The Sudanese government will hand Omar al-Bashir over to the International Criminal Court (ICC) along with other officials wanted over the Darfur conflict, according to a Cabinet of Ministers in a statement to CNN.
Bashir, who ruled Sudan for three decades before being deposed in 2019, faces charges of genocide, war crimes and crimes against humanity in Darfur.
The conflict in Darfur began around 2003 when several rebel groups took up arms against the government in Khartoum. They had grievances over land and historical marginalization.
In response, the government’s counterinsurgency strategy targeted the opposition groups, but reportedly expanded to target tribes associated with the insurgents. The government-backed Janjaweed militia was also accused of raping women in Darfur, and the government was accused of using chemical weapons against the community.
In 2009, the ICC’s chief prosecutor first issued an arrest warrant for Bashir on charges of genocide and war crimes related to Darfur. The court issued another arrest warrant in 2010, but in 2014 had to suspend the case because of lack of support from the United Nations Security Council.
On Wednesday, ICC Prosecutor Karim Khan said that he is mandated – as an ICC official and in accordance with his mandate from the UN Security Council – to conduct independent investigations into what happened in Darfur.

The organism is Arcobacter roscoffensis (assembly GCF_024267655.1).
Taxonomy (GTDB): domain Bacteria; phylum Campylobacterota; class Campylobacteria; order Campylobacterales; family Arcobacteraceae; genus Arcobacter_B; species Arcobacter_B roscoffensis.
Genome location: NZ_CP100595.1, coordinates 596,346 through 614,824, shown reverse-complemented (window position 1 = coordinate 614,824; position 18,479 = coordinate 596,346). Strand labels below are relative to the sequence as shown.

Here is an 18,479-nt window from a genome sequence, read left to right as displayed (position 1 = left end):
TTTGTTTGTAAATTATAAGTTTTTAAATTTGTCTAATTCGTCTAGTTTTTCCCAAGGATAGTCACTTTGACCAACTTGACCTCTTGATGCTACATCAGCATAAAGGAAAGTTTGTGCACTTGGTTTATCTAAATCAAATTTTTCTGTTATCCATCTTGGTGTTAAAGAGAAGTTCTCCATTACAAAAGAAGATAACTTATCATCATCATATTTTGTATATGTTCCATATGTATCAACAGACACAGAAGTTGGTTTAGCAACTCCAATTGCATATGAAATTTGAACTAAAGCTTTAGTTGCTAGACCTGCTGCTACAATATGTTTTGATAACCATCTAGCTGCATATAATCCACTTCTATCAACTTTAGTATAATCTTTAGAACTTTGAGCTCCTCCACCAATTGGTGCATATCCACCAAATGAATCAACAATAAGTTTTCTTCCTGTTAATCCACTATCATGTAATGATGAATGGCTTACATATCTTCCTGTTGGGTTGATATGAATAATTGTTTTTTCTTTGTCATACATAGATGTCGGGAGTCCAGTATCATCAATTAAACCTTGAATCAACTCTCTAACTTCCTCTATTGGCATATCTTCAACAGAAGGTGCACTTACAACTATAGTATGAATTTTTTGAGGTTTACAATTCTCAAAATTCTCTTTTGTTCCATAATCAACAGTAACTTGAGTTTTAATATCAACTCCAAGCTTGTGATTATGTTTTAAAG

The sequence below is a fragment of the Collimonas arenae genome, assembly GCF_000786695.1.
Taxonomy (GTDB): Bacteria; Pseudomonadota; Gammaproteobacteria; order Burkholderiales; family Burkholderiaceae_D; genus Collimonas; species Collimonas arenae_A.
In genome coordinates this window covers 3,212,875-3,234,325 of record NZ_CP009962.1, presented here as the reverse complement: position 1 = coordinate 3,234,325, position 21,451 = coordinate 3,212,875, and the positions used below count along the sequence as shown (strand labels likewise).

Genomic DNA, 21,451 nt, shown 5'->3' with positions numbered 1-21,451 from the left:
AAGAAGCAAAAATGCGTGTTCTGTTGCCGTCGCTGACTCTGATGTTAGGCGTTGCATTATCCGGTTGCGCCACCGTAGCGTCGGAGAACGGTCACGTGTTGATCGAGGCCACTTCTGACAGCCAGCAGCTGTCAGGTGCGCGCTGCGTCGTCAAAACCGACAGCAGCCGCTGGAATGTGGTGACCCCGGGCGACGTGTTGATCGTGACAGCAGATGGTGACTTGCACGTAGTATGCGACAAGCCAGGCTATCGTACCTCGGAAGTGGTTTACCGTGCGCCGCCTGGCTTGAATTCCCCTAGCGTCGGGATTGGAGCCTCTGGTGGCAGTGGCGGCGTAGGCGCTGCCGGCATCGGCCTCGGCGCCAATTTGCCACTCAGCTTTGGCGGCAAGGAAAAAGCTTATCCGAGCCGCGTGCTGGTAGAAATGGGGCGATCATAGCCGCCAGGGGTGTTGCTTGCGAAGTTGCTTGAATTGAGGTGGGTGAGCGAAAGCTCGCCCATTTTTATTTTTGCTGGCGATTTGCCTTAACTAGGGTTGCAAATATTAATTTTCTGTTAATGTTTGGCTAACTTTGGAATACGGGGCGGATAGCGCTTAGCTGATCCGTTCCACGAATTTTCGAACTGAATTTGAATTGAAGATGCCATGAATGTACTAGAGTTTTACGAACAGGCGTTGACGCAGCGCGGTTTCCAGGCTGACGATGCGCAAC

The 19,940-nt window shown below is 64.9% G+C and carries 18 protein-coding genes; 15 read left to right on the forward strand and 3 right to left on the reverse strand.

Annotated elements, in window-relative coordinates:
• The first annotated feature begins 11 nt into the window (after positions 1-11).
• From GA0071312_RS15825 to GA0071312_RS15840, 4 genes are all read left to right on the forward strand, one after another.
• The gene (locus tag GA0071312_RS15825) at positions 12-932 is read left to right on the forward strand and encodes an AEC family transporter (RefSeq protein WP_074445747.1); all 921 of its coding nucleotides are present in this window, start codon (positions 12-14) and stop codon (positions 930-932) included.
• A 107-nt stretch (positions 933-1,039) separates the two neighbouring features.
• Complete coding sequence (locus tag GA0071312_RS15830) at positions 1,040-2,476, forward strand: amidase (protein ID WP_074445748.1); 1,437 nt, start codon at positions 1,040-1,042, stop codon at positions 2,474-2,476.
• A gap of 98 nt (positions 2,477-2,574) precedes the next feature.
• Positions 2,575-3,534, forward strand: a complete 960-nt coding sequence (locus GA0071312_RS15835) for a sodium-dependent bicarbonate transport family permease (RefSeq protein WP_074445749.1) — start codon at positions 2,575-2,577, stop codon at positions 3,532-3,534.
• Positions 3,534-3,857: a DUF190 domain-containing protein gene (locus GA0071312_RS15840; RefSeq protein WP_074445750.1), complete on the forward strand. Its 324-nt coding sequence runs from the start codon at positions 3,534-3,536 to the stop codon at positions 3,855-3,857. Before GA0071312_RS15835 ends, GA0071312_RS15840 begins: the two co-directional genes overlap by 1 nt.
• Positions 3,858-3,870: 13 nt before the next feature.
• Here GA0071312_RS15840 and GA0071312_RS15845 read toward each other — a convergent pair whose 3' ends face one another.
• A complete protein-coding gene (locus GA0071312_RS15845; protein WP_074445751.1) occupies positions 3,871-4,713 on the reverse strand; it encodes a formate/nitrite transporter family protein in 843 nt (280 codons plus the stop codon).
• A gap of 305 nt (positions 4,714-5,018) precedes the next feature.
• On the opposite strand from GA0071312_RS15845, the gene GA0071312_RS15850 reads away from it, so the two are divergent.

Khan said that he seeks the cooperation of anyone who has information about these events and that this “requires the cooperation and assistance of the Sudanese, whether in Darfur or Khartoum, on all the crimes that have been committed, including mass killings, crimes against humanity and other crimes as everyone’s responsibility.”
Hashem Abu Bakr al-Jaali, a member of Bashir’s defense team, told CNN on Wednesday that the cabinet’s decision to hand over the wanted officials to the ICC “reveals a conspiracy that has been hatched, and if the extradition step is taken, it will be a disaster for Sudan.”
He added that the Council of Ministers is “not competent to take such decision, as it is a sovereign decision,” and that it “seems that the government is trying to cover its inability by taking such decisions.”
Decades of fear and violence
Bashir was the first sitting president to be wanted by the ICC, and the first person to be charged by the ICC for the crime of genocide, according to the court’s website.
Under his iron grip an entire generation grew up in the shadow of war, where the threat of torture in infamous “ghost houses” was never far away, and press freedom nonexistent.
He was ousted in a military coup in April 2019 following a lengthy popular uprising, and in December 2019 was sentenced to two years in a correctional facility after being found guilty of corruption and illegitimate possession of foreign currency.
In pictures: Sudan in transition
He has been imprisoned in the same notorious Khartoum jail where generations of political dissidents were held under his rule.
Sudan’s ruling military council previously said that while it would prosecute al-Bashir it would not extradite him to The Hague.
In August 2020, Sudanese authorities and key armed movements from Darfur signed a peace deal, however violence in Darfur still persists, with at least 125 brutally killed in April this year.
Despite the recurring violence, the UN and African Union ended peacekeeping operations in Darfur in December.